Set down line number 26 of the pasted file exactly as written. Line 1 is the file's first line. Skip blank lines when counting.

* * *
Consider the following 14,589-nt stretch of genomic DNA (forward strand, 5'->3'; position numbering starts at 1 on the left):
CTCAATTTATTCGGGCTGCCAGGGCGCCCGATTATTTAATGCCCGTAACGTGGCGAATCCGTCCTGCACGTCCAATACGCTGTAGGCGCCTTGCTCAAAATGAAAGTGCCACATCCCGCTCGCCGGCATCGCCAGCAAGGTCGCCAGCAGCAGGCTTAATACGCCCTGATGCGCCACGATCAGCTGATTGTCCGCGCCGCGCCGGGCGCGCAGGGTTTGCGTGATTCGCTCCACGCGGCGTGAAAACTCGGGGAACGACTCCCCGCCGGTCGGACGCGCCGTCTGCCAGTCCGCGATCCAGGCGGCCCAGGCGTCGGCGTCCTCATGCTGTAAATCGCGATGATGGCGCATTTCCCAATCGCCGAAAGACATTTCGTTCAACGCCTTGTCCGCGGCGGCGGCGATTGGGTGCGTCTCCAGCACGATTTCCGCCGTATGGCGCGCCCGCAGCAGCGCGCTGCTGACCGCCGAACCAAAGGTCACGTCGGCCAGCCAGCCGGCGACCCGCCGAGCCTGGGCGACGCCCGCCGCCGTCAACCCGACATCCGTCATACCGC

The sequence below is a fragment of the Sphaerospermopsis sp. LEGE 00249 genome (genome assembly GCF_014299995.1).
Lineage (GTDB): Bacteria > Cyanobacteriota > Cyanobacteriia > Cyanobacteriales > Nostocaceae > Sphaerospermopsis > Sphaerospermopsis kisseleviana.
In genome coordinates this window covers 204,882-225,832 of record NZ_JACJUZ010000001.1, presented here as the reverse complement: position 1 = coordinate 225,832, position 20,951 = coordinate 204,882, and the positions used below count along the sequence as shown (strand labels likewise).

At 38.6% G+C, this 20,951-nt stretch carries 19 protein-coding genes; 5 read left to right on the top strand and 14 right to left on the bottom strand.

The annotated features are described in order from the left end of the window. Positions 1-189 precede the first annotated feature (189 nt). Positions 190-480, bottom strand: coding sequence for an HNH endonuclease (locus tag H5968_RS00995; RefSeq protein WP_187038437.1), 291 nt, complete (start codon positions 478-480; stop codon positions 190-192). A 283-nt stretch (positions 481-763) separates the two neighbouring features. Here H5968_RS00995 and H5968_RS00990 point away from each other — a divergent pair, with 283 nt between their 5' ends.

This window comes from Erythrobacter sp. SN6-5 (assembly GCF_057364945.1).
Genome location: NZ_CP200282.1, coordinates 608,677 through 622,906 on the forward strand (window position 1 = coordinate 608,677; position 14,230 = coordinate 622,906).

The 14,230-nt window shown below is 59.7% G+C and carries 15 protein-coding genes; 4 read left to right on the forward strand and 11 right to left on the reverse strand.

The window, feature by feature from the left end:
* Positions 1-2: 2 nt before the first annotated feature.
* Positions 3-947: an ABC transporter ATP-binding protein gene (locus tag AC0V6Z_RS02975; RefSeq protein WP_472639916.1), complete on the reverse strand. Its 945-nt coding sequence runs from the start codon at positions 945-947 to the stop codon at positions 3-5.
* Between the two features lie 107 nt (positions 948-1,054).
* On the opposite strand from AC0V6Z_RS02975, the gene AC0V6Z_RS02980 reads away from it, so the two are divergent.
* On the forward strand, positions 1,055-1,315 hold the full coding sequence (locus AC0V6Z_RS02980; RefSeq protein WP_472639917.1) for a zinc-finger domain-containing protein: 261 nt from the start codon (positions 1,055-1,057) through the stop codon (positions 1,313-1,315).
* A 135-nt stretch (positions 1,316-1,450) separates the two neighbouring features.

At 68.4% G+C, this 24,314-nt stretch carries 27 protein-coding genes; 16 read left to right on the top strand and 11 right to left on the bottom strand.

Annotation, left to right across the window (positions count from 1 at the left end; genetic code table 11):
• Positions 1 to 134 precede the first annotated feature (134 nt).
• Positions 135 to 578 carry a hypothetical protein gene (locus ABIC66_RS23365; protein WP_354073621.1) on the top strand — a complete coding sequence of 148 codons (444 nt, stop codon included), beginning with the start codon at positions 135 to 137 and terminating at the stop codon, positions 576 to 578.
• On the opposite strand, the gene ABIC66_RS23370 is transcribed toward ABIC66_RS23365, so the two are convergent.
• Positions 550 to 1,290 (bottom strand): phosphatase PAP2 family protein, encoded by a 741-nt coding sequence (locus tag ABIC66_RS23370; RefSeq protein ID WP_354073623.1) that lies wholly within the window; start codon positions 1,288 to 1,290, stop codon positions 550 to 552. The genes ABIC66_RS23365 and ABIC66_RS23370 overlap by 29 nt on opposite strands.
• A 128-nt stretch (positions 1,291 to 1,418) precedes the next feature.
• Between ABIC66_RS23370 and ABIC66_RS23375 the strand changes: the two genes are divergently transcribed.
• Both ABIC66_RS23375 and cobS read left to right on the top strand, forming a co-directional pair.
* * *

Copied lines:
• Both ABIC66_RS23375 and cobS read left to right on the top strand, forming a co-directional pair.